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GMAC-RFC relies on automated valuation models to streamline certain aspects of the mortgage process.

For GMAC-RFC, America's largest private-label issuer of mortgage-backed securities and a leading warehouse lender, it's not enough to accurately estimate the value of the properties in its extensive portfolio. It also has to do so quickly and inexpensively.

GMAC-RFC, based in Minneapolis, Minn., recently began using automated valuation models, or AVMs, on every loan coming through its AssetWise decision support engine. The company has a contract with Basis100, based in Toronto, to use its Solimar AVM technology, and with Mortgage Risk Assessment Corporation, Jersey City, N.J., for its Home Price Indices and HPA2000 model.

AVMs use real estate transaction information to calculate the percentage change in the value of a particular property. The calculation is performed through the examination of local market factors (the "index" method) or by using information about comparable properties to estimate value based on statistical regression tools (the "hedonic" method). These extrapolations help to determine whether a property in early payment default needs a review appraisal.

"Sometimes we see properties put down as being worth $300,000 but the AVM comes back and says the property's worth $50,000. It could have been a 'flip,' it could have been a misrepresentation of the appraisal, or the appraiser could have been in cahoots with the loan officer or with the lender," said Brian Broomfield, director of modeling and analysis for GMAC-RFC. "You don't have to go out and do review work when the AVM value indicates the seller gave us a good appraisal value. It's likely that we're not going to be able to find a big value deviation to force repurchase on that loan."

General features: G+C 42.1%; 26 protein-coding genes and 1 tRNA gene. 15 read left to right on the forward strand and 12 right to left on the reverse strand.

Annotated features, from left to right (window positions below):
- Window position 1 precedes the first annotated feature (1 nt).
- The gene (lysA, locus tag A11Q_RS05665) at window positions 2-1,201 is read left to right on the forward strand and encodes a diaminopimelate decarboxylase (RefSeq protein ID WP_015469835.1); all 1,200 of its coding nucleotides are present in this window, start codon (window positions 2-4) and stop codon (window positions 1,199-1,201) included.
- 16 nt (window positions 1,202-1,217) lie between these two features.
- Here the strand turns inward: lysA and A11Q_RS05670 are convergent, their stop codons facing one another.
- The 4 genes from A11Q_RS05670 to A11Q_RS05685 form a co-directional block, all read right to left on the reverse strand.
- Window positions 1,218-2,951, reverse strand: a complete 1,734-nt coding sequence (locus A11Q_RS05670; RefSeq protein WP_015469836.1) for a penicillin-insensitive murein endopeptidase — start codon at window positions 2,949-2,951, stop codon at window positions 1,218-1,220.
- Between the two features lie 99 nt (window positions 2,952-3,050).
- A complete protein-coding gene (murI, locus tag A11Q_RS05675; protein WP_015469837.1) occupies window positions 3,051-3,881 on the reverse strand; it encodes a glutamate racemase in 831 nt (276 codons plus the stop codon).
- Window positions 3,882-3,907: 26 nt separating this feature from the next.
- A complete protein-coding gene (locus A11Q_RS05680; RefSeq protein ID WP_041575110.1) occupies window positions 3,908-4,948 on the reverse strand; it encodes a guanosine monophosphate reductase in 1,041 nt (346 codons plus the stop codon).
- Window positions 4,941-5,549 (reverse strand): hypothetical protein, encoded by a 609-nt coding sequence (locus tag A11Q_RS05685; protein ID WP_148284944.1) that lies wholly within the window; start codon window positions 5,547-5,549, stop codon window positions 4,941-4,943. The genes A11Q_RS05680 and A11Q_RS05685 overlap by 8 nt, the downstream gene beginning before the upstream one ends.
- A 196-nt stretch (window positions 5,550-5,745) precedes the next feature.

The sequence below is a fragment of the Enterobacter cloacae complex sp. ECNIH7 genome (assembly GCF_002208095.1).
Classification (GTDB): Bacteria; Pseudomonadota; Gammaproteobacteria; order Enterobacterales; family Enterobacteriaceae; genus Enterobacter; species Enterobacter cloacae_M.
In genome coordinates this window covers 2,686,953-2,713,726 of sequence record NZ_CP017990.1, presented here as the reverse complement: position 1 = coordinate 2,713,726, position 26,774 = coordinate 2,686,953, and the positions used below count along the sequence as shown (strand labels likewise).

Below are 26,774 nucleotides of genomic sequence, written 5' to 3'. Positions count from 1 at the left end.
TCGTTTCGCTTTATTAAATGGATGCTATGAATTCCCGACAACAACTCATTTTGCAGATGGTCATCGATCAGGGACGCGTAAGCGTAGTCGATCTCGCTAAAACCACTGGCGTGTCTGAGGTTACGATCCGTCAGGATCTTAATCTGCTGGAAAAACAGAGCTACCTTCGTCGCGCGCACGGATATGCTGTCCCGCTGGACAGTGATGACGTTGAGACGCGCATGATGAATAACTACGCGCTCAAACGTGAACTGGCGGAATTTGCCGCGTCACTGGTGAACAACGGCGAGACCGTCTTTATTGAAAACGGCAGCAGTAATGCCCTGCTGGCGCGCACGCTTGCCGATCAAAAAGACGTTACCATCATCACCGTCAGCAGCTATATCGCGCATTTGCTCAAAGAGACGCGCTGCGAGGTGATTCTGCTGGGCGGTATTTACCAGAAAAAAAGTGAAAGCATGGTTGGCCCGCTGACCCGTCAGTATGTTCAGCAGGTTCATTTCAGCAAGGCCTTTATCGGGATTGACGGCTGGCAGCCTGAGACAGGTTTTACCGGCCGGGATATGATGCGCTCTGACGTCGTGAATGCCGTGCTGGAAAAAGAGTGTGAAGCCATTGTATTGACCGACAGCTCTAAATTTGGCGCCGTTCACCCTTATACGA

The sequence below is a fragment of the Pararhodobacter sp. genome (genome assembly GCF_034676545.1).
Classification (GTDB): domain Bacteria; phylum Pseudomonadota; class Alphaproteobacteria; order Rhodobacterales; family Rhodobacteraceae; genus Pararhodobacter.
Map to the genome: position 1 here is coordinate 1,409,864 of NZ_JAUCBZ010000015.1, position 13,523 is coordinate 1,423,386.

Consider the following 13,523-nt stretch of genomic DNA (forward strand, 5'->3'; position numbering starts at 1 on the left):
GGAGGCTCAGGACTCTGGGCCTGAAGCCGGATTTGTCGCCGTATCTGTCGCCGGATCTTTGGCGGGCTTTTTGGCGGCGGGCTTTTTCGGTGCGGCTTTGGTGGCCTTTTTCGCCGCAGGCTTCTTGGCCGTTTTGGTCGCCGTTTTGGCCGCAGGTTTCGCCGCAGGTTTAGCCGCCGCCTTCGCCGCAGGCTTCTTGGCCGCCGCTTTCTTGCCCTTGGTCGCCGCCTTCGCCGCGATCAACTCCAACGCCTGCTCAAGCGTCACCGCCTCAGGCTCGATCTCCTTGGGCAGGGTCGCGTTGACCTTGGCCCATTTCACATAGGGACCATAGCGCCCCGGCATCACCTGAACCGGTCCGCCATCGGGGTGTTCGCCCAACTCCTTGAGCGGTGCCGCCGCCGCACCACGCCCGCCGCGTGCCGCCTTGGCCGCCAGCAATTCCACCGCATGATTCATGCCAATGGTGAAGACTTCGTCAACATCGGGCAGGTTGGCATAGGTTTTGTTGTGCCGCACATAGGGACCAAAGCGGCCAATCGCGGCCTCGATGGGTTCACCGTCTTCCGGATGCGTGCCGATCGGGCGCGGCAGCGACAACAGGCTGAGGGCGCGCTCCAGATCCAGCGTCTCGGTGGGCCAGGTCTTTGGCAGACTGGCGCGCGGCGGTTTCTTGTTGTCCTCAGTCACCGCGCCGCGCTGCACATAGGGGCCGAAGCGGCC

Broomfield estimates AVMs save $1.5 million to $2.0 million per year by eliminating unneeded review appraisals. "Ultimately, it's a loss mitigation technique," he said.

Also, compared to human appraisers, AVMs provide relatively unbiased indicators of value. This, in turn, makes underwriters more efficient since they only revisit cases where the automated appraisal differs significantly from an expert opinion, rather than having to review a larger sample.

These advantages have made AVMs a staple among secondary market participants, including government-sponsored enterprises Fannie Mae and Freddie Mac. "The whole premise is like FICO Fair, Isaac & Co. credit scores--AVMs can improve the efficiency, effectiveness and objectivity of mortgage origination," said Broomfield. "And like FICO, the adoption of AVMs by Fannie and Freddie will improve the acceptance in the mortgage industry of AVMs."

Going forward, GMAC-RFC hopes to use AVM technology to provide investors with valuations of their entire portfolio; to create AVM hybrids serving so-called "gap" markets that are over-served by a full appraisal but under-served by a regular AVM; and to automatically select the most appropriate appraisal option for a given property.

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